rec6 Recitation 6
8-Oct Architecture: Documentation, Patterns, Tactics Architecture Travelogue
13-Oct Architecture: Design Docs System Design
14/16-Oct Midterm Review
15-Oct Microservices hw3 Homework 3
20-Oct DevOps
21/23-Oct Midterm Review
22-Oct Midterm
27-Oct QA & Testing Netflix blog posts on AWS, Chaos Monkey, Simian Army hw4 Homework 4a
28/30-Oct Kubernetes rec7 Recitation 7
29-Oct Chaos Engineering
3-Nov hw4 Homework 4b
4/6-Nov Gremlin
5-Nov Static Analysis hw4 Homework 4c
10-Nov ML Explainability and Testing hw4 Homework 4d
11/13-Nov Agile Methods
12-Nov ML Explainability and Testing, Part 2
17-Nov QA Process
18/20-Nov Team Dysfunction
19-Nov QA Process, Part 2
24-Nov Thanksgiving Week
25/27-Nov Thanksgiving Week
26-Nov Thanksgiving Week
1-Dec Team Issues, Motivation, Code Review
2/4-Dec Open Source
3-Dec Code Review, Agile, XP
8-Dec Interviewing
9/11-Dec Office Hours for Final Project
10-Dec TBD
TBD Final Exam

* = For details, see assignment in Canvas.

Course Syllabus and Policies

The course will use zoom for lectures, remote recitation, and office hours; links are available through Canvas. The course uses Canvas (and Gradescope) for homework submission, grading, discussion, questions, announcements, lecture recordings, and supplementary documents; slides will be posted here; GitHub is used to coordinate group work. We will also use Slack for communication and group work. See Canvas for the sign up link.

Waitlist: We believe the waitlist is cleared; if you disagree or are having trouble enrolling, please contact us.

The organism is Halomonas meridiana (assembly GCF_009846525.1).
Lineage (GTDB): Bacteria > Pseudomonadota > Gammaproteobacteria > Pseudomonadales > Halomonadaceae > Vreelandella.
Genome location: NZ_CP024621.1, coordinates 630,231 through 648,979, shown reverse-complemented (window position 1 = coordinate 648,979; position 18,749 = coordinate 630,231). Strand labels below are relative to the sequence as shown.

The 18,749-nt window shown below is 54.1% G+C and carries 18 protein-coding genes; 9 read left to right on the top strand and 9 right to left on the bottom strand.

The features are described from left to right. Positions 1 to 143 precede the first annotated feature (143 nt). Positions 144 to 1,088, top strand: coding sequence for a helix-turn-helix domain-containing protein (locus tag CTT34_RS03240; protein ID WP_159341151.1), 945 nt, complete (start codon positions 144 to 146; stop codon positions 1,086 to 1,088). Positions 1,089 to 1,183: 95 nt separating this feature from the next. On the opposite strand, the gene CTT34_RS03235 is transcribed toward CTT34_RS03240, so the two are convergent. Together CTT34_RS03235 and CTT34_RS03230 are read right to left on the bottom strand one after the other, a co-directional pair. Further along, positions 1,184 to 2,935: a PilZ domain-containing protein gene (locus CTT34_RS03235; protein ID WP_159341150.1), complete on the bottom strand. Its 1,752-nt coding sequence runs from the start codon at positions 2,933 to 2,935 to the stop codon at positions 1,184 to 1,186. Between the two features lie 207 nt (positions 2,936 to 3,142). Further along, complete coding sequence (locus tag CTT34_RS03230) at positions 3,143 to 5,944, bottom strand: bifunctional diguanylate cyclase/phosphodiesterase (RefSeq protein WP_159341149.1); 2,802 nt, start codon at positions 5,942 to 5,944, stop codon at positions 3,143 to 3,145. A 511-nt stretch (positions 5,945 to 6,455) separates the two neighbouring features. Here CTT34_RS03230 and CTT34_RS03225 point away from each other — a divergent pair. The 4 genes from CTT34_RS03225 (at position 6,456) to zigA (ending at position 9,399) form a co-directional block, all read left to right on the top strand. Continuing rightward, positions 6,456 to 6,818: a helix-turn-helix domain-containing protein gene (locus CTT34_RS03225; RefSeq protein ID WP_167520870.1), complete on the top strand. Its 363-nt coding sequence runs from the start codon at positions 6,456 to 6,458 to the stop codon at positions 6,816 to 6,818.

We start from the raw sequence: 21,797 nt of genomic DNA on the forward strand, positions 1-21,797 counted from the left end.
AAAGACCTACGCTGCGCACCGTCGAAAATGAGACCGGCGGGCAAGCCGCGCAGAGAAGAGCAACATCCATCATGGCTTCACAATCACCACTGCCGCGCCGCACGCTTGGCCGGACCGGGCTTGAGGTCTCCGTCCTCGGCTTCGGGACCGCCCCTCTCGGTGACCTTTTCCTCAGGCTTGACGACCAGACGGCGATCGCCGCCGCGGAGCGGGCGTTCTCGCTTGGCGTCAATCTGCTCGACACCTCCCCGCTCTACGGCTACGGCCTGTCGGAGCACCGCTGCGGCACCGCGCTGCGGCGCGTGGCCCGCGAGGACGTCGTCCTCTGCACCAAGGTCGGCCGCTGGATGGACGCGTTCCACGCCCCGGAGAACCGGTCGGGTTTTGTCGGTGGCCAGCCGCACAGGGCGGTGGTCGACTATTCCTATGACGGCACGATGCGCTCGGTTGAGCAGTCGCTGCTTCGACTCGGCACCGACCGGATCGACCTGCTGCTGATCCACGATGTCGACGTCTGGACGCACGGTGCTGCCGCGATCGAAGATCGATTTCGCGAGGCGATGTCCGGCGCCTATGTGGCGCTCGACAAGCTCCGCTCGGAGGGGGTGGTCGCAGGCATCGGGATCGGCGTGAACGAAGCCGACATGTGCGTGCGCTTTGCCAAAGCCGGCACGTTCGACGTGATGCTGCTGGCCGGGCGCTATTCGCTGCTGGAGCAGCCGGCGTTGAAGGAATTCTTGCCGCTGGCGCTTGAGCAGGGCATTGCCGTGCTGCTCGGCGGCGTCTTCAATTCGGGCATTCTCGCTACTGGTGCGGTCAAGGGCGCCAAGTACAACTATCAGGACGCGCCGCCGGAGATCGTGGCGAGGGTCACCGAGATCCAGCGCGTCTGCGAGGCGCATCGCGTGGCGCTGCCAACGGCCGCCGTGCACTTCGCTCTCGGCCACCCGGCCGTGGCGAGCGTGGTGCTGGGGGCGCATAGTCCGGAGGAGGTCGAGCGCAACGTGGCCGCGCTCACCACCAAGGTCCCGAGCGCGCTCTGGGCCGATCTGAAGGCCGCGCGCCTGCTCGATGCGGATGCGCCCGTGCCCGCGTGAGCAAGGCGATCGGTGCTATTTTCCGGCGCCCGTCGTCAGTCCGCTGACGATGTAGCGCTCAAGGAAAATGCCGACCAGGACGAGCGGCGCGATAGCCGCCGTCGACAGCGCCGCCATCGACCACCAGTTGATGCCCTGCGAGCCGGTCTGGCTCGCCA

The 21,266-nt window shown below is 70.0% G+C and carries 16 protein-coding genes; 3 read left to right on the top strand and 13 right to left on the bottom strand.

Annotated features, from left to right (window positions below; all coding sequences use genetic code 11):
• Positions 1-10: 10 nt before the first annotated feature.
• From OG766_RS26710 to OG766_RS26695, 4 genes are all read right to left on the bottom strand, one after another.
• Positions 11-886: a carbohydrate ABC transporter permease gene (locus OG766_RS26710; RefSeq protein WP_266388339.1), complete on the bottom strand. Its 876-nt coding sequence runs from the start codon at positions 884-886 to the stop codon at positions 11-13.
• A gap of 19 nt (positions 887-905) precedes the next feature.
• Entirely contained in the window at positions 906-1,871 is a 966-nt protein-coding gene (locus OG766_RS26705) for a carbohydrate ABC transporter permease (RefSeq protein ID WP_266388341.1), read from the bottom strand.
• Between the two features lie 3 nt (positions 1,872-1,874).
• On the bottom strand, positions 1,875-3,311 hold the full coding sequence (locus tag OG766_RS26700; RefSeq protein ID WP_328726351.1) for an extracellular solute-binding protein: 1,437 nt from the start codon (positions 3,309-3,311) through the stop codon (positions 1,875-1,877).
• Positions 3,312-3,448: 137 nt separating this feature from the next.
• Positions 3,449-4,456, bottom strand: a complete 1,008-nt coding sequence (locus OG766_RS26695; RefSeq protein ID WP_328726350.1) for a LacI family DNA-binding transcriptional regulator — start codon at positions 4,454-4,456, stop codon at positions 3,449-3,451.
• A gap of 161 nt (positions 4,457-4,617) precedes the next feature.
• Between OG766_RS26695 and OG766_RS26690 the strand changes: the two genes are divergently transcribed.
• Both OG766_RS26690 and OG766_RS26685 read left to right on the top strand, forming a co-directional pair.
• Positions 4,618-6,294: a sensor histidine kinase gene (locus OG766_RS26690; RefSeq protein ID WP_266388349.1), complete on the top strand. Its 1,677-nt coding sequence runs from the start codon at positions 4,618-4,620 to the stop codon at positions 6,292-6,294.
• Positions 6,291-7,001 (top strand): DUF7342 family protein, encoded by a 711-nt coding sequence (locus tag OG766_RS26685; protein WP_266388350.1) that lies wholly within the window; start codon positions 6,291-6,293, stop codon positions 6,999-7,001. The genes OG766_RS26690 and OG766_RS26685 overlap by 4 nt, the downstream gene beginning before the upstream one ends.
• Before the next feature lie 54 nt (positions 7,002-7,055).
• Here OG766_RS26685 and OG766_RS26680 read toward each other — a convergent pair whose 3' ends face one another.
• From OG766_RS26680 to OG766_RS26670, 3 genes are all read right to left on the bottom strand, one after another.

Prerequisites: No formal prerequisites, but you will get more out of the course if you have experience with some larger development projects, for example, through larger class projects (e.g., 17-214, 15-410), internships, or open-source contributions.

Communication: We make announcements through Canvas, including clarifying homework assignments. We will also be using Slack both for communication with the instructors, and to support your group work communication. The instructors and TAs hold weekly office hours and are reachable by email and Slack. Reach out for additional appointments.

Teamwork: Teamwork is an essential part of this course. Most assignments are done in teams of 3-5 students. Teams will be assigned by the instructor and stay together for multiple assignments. We will consider your time zones and availability when assigning teams. Guidance on teamwork, reflection, and conflict resolution will be provided throughout the semester and are an essential component of the class. Most assignments have a component that is graded for the entire group and a component that is graded individually. The team policy posted on Canvas applies and describes roles and teams and how to deal with conflicts and imbalances.

Textbook: Various readings throughout the semester available online or through the library; we do not have a single text book but rather assemble readings from different sources. As optional supplementary reading consider Ian Sommerville, Software Engineering, 7th or 8th edition. Note that we do not expect that the bookstore will carry the old edition; instead, many copies are available online, such as through (and many other booksellers and textbook reseller) for significantly less than 20USD.